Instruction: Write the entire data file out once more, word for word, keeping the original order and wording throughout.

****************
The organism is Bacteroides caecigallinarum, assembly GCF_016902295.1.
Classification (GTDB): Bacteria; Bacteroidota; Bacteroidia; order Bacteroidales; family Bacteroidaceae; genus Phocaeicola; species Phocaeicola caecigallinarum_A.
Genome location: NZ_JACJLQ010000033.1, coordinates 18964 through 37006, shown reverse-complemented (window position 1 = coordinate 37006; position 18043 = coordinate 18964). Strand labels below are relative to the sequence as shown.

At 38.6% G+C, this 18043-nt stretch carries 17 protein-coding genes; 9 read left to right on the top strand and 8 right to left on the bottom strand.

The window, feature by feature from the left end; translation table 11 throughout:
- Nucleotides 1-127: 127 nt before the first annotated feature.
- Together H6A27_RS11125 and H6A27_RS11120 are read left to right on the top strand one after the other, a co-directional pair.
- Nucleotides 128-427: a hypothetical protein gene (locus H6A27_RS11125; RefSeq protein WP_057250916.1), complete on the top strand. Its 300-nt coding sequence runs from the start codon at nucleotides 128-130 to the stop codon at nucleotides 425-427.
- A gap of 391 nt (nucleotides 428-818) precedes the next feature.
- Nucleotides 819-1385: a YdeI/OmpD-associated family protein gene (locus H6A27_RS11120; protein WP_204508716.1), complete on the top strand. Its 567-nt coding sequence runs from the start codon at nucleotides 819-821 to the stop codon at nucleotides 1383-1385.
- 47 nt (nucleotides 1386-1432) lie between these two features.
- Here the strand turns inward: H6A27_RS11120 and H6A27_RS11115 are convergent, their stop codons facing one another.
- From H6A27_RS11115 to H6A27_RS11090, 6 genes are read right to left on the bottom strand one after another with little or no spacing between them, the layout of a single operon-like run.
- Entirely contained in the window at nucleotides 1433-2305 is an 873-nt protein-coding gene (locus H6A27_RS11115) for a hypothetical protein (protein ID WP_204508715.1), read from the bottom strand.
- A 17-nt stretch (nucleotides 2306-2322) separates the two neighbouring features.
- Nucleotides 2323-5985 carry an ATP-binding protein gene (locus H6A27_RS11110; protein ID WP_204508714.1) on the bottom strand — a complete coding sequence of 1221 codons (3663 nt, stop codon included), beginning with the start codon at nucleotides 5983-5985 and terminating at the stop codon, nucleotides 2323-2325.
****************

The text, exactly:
The organism is Bacteroides caecigallinarum, assembly GCF_016902295.1.
Classification (GTDB): Bacteria; Bacteroidota; Bacteroidia; order Bacteroidales; family Bacteroidaceae; genus Phocaeicola; species Phocaeicola caecigallinarum_A.
Genome location: NZ_JACJLQ010000033.1, coordinates 18964 through 37006, shown reverse-complemented (window position 1 = coordinate 37006; position 18043 = coordinate 18964). Strand labels below are relative to the sequence as shown.

At 38.6% G+C, this 18043-nt stretch carries 17 protein-coding genes; 9 read left to right on the top strand and 8 right to left on the bottom strand.

The window, feature by feature from the left end; translation table 11 throughout:
- Nucleotides 1-127: 127 nt before the first annotated feature.
- Together H6A27_RS11125 and H6A27_RS11120 are read left to right on the top strand one after the other, a co-directional pair.
- Nucleotides 128-427: a hypothetical protein gene (locus H6A27_RS11125; RefSeq protein WP_057250916.1), complete on the top strand. Its 300-nt coding sequence runs from the start codon at nucleotides 128-130 to the stop codon at nucleotides 425-427.
- A gap of 391 nt (nucleotides 428-818) precedes the next feature.
- Nucleotides 819-1385: a YdeI/OmpD-associated family protein gene (locus H6A27_RS11120; protein WP_204508716.1), complete on the top strand. Its 567-nt coding sequence runs from the start codon at nucleotides 819-821 to the stop codon at nucleotides 1383-1385.
- 47 nt (nucleotides 1386-1432) lie between these two features.
- Here the strand turns inward: H6A27_RS11120 and H6A27_RS11115 are convergent, their stop codons facing one another.
- From H6A27_RS11115 to H6A27_RS11090, 6 genes are read right to left on the bottom strand one after another with little or no spacing between them, the layout of a single operon-like run.
- Entirely contained in the window at nucleotides 1433-2305 is an 873-nt protein-coding gene (locus H6A27_RS11115) for a hypothetical protein (protein ID WP_204508715.1), read from the bottom strand.
- A 17-nt stretch (nucleotides 2306-2322) separates the two neighbouring features.
- Nucleotides 2323-5985 carry an ATP-binding protein gene (locus H6A27_RS11110; protein ID WP_204508714.1) on the bottom strand — a complete coding sequence of 1221 codons (3663 nt, stop codon included), beginning with the start codon at nucleotides 5983-5985 and terminating at the stop codon, nucleotides 2323-2325.